Does modeling gold price relationships with other variables based on entire distributions differ from that based only on distribution means? In their May 2012 paper entitled “Is Gold Overpriced?”, Lingjie Ma and George Patterson apply a quantile regression model (considering effects across the distribution) to investigate long-run relationships between the price of gold and various economic and financial variables. Specifically, they relate gold price to lagged quarterly nominal U.S. GDP growth rate, lagged monthly U.S. unemployment rate, monthly U.S. inflation rate, U.S. dollar index, monthly Dow Jones Industrial Average (DJIA) return, 3-month U.S. Treasury bill (T-bill) yield and monthly West Texas Intermediate crude oil spot price. They compare quantile regression results to those from a conventional Ordinary Least Squares (OLS) model (which focuses on distribution averages). Using daily London P.M. gold prices in dollars per ounce and values for the selected predictive variables from April 1968 (when the price of gold began to move freely) through March 2012, *they find that:*

- Over the sample period, crude oil price exhibits the strongest correlation with gold price (0.88). The U.S. dollar index (-0.59), the U.S. unemployment rate (0.46), the U.S. GDP growth rate (-0.36), the expected U.S. inflation rate (-0.24, but unstable over subperiods) and the 3-month treasury bill yield (-0.20) exhibit lower, but material, correlations. There is practically no correlation between DJIA performance and gold price (-0.02).
- Based on individual gold-variable relationships, the quantile regression model indicates that:
- At low (high) gold price levels, a 1% increase in the GDP growth rate produces a gold price decrease of $10 ($30).
- At low or median (high) gold price levels, a 1% increase in the unemployment rate produces a gold price increase of $20 ($180).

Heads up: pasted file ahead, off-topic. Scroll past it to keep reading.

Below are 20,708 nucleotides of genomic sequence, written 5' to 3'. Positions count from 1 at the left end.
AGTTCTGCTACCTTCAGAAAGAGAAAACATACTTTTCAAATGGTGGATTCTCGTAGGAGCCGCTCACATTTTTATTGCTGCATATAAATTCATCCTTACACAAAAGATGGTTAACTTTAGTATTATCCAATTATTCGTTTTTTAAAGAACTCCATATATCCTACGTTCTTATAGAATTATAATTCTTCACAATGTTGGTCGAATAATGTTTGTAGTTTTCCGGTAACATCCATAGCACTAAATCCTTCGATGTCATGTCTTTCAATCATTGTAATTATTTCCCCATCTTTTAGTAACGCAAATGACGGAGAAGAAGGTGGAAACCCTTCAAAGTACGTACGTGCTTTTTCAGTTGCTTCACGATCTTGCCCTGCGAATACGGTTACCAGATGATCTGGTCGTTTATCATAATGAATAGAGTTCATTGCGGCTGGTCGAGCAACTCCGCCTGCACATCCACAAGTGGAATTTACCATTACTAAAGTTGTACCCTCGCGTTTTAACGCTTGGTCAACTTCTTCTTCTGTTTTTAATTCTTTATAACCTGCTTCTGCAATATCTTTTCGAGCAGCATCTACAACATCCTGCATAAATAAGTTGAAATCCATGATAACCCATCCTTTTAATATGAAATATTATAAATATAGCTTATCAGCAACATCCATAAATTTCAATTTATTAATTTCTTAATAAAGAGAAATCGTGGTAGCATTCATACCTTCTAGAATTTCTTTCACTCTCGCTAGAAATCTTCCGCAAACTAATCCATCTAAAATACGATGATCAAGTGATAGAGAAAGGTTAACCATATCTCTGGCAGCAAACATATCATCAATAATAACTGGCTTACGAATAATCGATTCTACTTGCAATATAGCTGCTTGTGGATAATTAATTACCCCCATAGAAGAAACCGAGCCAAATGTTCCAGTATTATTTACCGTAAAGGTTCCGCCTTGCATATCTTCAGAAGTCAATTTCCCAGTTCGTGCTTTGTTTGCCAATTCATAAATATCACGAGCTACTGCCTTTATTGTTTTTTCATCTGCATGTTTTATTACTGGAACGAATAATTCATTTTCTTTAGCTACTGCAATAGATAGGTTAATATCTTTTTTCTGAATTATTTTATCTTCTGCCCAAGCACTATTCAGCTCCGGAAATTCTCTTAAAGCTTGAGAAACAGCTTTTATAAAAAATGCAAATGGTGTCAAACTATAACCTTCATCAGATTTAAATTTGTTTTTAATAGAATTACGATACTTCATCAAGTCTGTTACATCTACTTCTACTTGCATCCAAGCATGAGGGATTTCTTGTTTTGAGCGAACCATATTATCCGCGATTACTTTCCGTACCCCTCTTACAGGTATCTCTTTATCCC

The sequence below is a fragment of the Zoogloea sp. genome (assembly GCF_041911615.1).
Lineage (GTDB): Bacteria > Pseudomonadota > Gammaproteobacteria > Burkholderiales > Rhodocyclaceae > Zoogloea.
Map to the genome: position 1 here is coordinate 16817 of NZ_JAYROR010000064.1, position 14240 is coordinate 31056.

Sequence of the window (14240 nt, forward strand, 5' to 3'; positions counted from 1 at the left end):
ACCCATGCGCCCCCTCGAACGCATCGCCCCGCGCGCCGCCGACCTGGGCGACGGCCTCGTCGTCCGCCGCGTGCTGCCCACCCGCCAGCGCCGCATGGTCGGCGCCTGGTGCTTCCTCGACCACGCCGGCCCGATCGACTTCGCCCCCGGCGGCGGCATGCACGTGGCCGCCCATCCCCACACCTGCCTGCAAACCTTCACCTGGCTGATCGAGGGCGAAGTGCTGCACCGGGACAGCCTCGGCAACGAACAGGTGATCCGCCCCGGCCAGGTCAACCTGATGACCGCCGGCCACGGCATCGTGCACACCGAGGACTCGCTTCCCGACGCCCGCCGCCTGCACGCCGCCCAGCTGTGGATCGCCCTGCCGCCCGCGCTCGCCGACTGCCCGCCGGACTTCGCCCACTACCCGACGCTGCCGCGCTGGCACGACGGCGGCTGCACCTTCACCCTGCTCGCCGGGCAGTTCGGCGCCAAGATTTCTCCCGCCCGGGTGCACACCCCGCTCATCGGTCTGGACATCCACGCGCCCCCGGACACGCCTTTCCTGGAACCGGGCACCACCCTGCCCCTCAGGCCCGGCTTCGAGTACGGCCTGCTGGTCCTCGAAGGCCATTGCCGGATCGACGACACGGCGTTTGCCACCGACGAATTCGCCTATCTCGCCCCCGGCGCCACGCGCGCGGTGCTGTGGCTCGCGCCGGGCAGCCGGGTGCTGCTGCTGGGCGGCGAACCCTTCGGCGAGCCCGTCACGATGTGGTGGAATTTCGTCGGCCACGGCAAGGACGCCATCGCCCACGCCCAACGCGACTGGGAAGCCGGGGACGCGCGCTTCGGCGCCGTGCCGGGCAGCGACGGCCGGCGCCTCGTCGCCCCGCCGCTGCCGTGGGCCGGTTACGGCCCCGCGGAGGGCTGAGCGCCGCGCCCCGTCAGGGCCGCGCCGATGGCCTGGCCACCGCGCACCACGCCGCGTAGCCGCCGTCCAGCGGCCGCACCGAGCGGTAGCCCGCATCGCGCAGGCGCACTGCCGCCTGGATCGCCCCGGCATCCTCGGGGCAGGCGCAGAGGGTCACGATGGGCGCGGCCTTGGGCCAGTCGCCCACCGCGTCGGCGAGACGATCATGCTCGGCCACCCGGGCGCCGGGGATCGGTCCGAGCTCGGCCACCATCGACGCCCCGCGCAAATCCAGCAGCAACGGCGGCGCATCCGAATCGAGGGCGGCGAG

- For the inflation-targeting subperiod since 1981, changes in the inflation rate do not affect gold price. In other words, gold is not a hedge against inflation during this subperiod.
- Gold price tends to increase (decrease) when the dollar index falls (rises), most significantly when gold price is very high or very low. For these extremes, a one unit decrease in the dollar index produces a $12 increase in gold price.
- DJIA returns do not significantly affect gold price.
- Changes in T-bill yield affect gold price only when it is high. For that case, a 1% increase in T-bill yield produces a gold price decrease of $45.
- Gold price tends to rise and fall with crude oil price, more sensitively when gold price is above its median. In the present environment, a $1 increase in crude oil price produces a gold price increase of $15.

- Based on multivariate analysis, a conventional OLS methodology indicates that gold is currently overpriced, but a quantile regression does not (see the chart below).
- Considering two future U.S. economic scenarios, a quantile regression model predicts a gold price of:
- $1,123, with one standard deviation range $883 to $1,362, for reversion to January 1995 through December 2008 economic conditions.
- $1,582, with one standard deviation range $1,325 to $1,838, for continuation of January 2009 through March 2012 economic conditions.

The following chart, taken from the paper, summarizes backtests of multivariate monthly forecasts of gold price (vertical axis) form January 2009 through March 2012 based on:

- Quantile regression (solid black line with “q” and associated solid black 90% confidence band).
- OLS (dashed blue line with “o” and associated dashed blue 90% confidence band).

The solid red line with “r” is the actual spot gold price. The quantile regression forecast is much more accurate than that of OLS, with average forecast deviation from actual price of 8% and the 90% confidence interval capturing all actual prices except August and September 2011.

In summary, *evidence from modeling overall distributions of relationships to other variables indicates that gold may not be overpriced under current economic and financial conditions.*

Cautions regarding findings include:

- The study does not address the profitability of trading the forecasts presented.
- Both future economic scenarios posited in the paper as alternatives for forecasting gold price may be incorrect.
- There is risk of snooping bias when applying different models to the same set of data.